In his book, The Net Delusion, released in early 2011, Evgeny Morozov warned us of the dark side of the internet, its utility to authoritarian regimes, and the potential for dictators to use it against their citizens. Though online repression was no new thing, Morozov’s thesis took on so-called cyberutopians, whose overly optimistic view of the internet, he argued, ignored its perils.
The timing of the book’s release coincided, unfortunately, with the start of the Arab Spring in which Tunisian and Egyptian activists leveraged digital tools to their advantage, using them to assist with the organisation of protests and to amass international attention for their cause. Suddenly, cyberutopians had reason to celebrate, as their belief in the power of the internet for social change was confirmed.
But Morozov wasn’t wrong. In Syria, where demonstrations have been taking place since late February, the government has begun to catch up with activists, both offline and online. Though the Syrian internet has long been censored, citizens have for some time had the upper hand, using circumvention and anonymity technologies to get around censorship and protect themselves online.
In February, just as calls for protest in Damascus began to be answered, the government of Syria did a surprising thing, unblocking Facebook, Blogspot and YouTube, which had been banned since 2007. The decision was met with suspicion: the sites had been popular despite the ban, and some suspected that unblocking them would allow the government greater surveillance capabilities.
Within a month, their suspicions proved true. Stories of Syrians being detained, their Facebook passwords demanded, began to circulate, while not long after, several Syrian Facebook users reported being presented with a fake SSL certificate when trying to access the site.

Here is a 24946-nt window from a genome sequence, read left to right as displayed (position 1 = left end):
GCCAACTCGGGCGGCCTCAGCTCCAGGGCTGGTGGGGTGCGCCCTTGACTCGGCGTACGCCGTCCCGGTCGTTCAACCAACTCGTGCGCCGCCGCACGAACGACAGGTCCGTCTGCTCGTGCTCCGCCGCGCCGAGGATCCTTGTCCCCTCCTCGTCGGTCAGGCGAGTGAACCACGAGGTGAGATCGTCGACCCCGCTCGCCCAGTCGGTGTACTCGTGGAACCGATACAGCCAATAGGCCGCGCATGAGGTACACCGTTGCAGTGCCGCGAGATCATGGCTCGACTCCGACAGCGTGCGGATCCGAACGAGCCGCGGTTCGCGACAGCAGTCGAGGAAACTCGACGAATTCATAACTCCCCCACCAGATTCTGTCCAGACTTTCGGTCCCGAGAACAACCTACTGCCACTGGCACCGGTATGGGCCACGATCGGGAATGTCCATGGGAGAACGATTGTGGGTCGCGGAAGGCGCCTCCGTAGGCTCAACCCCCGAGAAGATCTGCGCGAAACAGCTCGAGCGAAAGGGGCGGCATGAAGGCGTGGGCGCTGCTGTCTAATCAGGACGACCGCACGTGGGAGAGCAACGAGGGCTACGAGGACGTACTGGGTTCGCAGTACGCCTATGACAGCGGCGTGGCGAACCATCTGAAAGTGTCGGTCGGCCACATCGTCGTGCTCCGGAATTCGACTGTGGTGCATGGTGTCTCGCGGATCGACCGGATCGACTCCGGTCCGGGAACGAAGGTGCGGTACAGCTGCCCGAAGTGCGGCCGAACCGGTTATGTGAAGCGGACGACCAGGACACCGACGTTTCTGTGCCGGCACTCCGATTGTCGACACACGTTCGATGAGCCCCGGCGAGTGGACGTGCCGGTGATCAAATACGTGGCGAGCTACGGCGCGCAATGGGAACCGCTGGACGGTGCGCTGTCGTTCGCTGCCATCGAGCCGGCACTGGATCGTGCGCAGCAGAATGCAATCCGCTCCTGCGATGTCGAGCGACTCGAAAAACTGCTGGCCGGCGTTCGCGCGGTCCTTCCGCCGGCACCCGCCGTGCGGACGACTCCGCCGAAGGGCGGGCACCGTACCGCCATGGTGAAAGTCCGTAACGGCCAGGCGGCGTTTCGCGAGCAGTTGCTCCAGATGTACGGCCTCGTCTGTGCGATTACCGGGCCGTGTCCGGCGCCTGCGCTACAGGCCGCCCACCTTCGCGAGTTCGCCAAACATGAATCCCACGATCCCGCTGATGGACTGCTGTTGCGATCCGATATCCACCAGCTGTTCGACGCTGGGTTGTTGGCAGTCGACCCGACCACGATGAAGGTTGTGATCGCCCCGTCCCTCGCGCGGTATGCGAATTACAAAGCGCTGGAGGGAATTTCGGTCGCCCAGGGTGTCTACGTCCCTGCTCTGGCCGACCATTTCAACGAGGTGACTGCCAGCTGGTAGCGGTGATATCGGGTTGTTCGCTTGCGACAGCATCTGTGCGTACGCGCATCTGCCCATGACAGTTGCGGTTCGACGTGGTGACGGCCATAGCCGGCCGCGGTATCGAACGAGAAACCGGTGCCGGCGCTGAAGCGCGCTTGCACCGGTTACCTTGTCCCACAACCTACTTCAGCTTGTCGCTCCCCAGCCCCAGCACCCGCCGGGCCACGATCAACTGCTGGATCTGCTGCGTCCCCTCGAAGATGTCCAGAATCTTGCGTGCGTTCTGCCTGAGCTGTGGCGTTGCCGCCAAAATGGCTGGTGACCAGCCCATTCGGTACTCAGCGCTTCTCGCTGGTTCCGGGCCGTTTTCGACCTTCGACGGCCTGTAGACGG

Soon after, focus shifted from the use of technology to surveil and harass citizens toward the use of social media to manipulate the prevailing media narrative. First, on Twitter, a crop of spambots began to emerge, targeting popular hashtags like #Syria in order to draw attention toward benign images of Syria (such as photographs of beautiful Syrian landscapes) and away from news of the ongoing protests.
Next emerged a collective that has come to be known as the Syrian Electronic Army. As Helmi Noman, senior researcher at the University of Toronto’s Citizen Lab recently documented, the Army has hacked scores of foreign websites deemed to have insulted Syria. They have also begun “spamming” the Facebook pages of popular figures and institutions, including French President Nicolas Sarkozy, American President Barack Obama, and the United Nations, leaving pro-regime comments and pleading for foreign support of the Assad regime.
As Noman reports, the Army has also leveraged Facebook to organise their attacks, even using the polling feature to learn what websites their constituents hope to target.
Syria is in many ways a tricky case — President Bashar Assad, who has been in power since 2000, has significantly more support than Tunisia’s Ben Ali or Egypt’s Mubarak did, as well as a powerful network of secret police and supporters. The emergence of online pro-regime forces herefore proves difficult for journalists, who must seek to distinguish between genuine support and organised (and possibly paid) propaganda efforts. The growing sophistication of such networks will continue to present difficulties for opposition, researchers, and journalists alike. A competing narrative had emerged and seeks to challenge — and stifle — the narrative of freedom.
Jillian C York is the director of international freedom of expression at the Electronic Frontier Foundation